Abstract: This article presents the “Stra.Tech.Man approach” (strategy-technology-management synthesis) as the basis for creating a “Stra.Tech.Man Scorecard,” which can be used for the strategic audit of every socio-economic organization. After reviewing the literature on strategic control and strategic audit, the study proceeds with a critical appraisal of Kaplan and Norton’s balanced scorecard model and presents the theoretical foundations of the Stra.Tech.Man approach. It composes a first conceptual outline of the Stra.Tech.Man Scorecard, which can function as an integrated monitoring tool, exploring and describing the evolution of “physiologies” of the studied socio-economic organizations (firms). It concludes that the formal balanced scorecard approach: (a) has been applied mainly to larger and more sophisticated organizations, (b) does not offer a compound understanding of the central dimensions of strategy, technology, and management that can be linked in an integrated way to the financial results, (c) leaves relatively unspecified many critical aspects of a firm’s choices, especially in strategy articulation, technology selection, and management implementation, (d) does not create complete profiles for the firms’ evolutionary physiologies. In contrast, the Stra.Tech.Man Scorecard: (i) does not have as a prerequisite any pre-existing systematic performance measurement framework in the organization and, therefore, it is not limited by any firm size, type, or physiology, (ii) it links in an evolutionary way the “core” qualitative dimensions of strategy, technology and management (Stra.Tech.Man audit) with the quantitative financial results of the organization, (iii) it can and has been used as an integrated analysis instrument by taking into account more adequately the evolutionary dimensions of the meso-environment of organizations besides the micro-level of analysis which the balanced scorecard is primarily associated.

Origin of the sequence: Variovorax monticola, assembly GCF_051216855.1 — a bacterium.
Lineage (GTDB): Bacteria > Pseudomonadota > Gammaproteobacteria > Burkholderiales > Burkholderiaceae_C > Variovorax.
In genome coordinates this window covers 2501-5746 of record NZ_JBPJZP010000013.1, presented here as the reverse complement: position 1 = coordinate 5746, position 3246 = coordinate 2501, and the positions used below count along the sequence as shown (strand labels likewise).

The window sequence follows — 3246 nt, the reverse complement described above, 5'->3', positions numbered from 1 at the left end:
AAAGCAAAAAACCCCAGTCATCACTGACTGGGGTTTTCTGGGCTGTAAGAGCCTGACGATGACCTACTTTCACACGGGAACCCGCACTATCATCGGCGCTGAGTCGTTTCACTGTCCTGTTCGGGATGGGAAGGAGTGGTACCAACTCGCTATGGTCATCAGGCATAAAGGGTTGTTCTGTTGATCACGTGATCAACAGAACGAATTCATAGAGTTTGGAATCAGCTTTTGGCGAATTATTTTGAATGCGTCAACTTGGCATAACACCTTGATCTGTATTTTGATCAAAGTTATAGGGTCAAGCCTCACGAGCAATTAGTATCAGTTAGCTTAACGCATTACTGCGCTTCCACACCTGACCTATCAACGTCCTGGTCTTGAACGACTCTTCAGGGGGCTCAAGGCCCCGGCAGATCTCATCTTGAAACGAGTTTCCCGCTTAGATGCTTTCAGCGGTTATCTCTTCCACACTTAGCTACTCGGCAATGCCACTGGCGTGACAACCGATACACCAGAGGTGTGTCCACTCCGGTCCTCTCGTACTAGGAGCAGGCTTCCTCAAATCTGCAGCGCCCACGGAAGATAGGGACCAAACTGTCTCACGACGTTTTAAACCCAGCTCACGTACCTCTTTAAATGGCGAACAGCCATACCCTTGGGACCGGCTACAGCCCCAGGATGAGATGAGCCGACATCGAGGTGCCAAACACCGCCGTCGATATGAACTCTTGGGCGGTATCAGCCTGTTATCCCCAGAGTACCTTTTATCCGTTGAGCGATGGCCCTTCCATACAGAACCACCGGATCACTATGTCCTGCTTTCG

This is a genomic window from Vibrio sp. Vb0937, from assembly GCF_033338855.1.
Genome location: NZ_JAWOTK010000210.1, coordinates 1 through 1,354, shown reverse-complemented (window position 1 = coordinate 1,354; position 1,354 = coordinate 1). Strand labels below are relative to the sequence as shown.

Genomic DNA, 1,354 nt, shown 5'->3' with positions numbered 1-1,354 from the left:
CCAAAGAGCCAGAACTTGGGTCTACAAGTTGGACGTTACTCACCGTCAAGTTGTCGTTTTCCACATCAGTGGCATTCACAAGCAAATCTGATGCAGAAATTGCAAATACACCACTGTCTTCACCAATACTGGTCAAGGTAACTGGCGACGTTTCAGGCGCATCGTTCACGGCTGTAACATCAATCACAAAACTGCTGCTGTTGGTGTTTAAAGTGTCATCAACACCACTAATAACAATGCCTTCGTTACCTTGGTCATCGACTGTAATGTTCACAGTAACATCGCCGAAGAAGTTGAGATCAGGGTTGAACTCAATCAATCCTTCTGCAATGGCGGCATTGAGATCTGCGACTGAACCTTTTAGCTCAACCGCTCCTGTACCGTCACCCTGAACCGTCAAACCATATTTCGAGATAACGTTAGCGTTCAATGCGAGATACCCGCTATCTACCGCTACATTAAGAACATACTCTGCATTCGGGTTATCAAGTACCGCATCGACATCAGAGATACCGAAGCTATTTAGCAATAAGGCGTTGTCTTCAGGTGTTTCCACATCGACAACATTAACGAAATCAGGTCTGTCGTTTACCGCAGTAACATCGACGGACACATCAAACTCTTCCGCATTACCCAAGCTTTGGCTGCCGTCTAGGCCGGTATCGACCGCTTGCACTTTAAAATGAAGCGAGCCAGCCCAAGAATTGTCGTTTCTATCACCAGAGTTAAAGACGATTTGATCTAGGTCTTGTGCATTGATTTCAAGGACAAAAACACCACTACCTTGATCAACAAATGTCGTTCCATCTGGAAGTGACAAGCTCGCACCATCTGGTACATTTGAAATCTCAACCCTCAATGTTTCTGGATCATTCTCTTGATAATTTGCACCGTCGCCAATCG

Keywords: Balanced Scorecard; Stra.Tech.Man Approach; Stra.Tech.Man Scorecard; Strategic Control; Strategic Audit; Stra.Tech.Man Audit
    JEL: L10 L20
    Date: 2021–02–23
    URL: http://d.repec.org/n?u=RePEc:ris:duthrp:2021_003&r=
  258. By: Johannes Stroebel; Jeffrey Wurgler